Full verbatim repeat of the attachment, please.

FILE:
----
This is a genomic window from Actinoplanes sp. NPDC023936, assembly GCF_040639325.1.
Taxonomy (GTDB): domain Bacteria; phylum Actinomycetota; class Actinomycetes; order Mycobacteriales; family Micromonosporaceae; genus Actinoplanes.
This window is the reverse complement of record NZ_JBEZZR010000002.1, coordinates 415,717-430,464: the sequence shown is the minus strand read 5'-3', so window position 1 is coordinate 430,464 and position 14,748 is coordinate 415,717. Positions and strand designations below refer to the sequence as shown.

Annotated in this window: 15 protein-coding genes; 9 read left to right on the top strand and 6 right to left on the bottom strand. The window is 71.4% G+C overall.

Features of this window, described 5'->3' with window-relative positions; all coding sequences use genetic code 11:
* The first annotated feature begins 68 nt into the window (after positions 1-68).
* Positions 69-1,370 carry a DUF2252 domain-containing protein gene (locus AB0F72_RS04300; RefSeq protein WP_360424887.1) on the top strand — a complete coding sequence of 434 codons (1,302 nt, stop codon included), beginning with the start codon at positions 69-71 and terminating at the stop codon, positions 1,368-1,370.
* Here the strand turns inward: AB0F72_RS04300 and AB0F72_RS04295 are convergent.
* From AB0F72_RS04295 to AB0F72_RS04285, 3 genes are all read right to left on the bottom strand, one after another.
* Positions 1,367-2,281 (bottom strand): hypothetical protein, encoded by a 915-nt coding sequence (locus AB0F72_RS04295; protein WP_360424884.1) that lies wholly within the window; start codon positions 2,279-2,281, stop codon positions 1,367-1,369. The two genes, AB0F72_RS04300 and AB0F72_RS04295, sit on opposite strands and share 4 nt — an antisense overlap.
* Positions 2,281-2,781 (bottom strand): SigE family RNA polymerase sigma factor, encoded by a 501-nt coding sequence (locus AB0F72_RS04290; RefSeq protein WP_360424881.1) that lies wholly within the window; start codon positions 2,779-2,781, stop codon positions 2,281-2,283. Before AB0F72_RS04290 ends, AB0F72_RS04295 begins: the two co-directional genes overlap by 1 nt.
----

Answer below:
This is a genomic window from Actinoplanes sp. NPDC023936, assembly GCF_040639325.1.
Taxonomy (GTDB): domain Bacteria; phylum Actinomycetota; class Actinomycetes; order Mycobacteriales; family Micromonosporaceae; genus Actinoplanes.
This window is the reverse complement of record NZ_JBEZZR010000002.1, coordinates 415,717-430,464: the sequence shown is the minus strand read 5'-3', so window position 1 is coordinate 430,464 and position 14,748 is coordinate 415,717. Positions and strand designations below refer to the sequence as shown.

Annotated in this window: 15 protein-coding genes; 9 read left to right on the top strand and 6 right to left on the bottom strand. The window is 71.4% G+C overall.

Features of this window, described 5'->3' with window-relative positions; all coding sequences use genetic code 11:
* The first annotated feature begins 68 nt into the window (after positions 1-68).
* Positions 69-1,370 carry a DUF2252 domain-containing protein gene (locus AB0F72_RS04300; RefSeq protein WP_360424887.1) on the top strand — a complete coding sequence of 434 codons (1,302 nt, stop codon included), beginning with the start codon at positions 69-71 and terminating at the stop codon, positions 1,368-1,370.
* Here the strand turns inward: AB0F72_RS04300 and AB0F72_RS04295 are convergent.
* From AB0F72_RS04295 to AB0F72_RS04285, 3 genes are all read right to left on the bottom strand, one after another.
* Positions 1,367-2,281 (bottom strand): hypothetical protein, encoded by a 915-nt coding sequence (locus AB0F72_RS04295; protein WP_360424884.1) that lies wholly within the window; start codon positions 2,279-2,281, stop codon positions 1,367-1,369. The two genes, AB0F72_RS04300 and AB0F72_RS04295, sit on opposite strands and share 4 nt — an antisense overlap.
* Positions 2,281-2,781 (bottom strand): SigE family RNA polymerase sigma factor, encoded by a 501-nt coding sequence (locus AB0F72_RS04290; RefSeq protein WP_360424881.1) that lies wholly within the window; start codon positions 2,779-2,781, stop codon positions 2,281-2,283. Before AB0F72_RS04290 ends, AB0F72_RS04295 begins: the two co-directional genes overlap by 1 nt.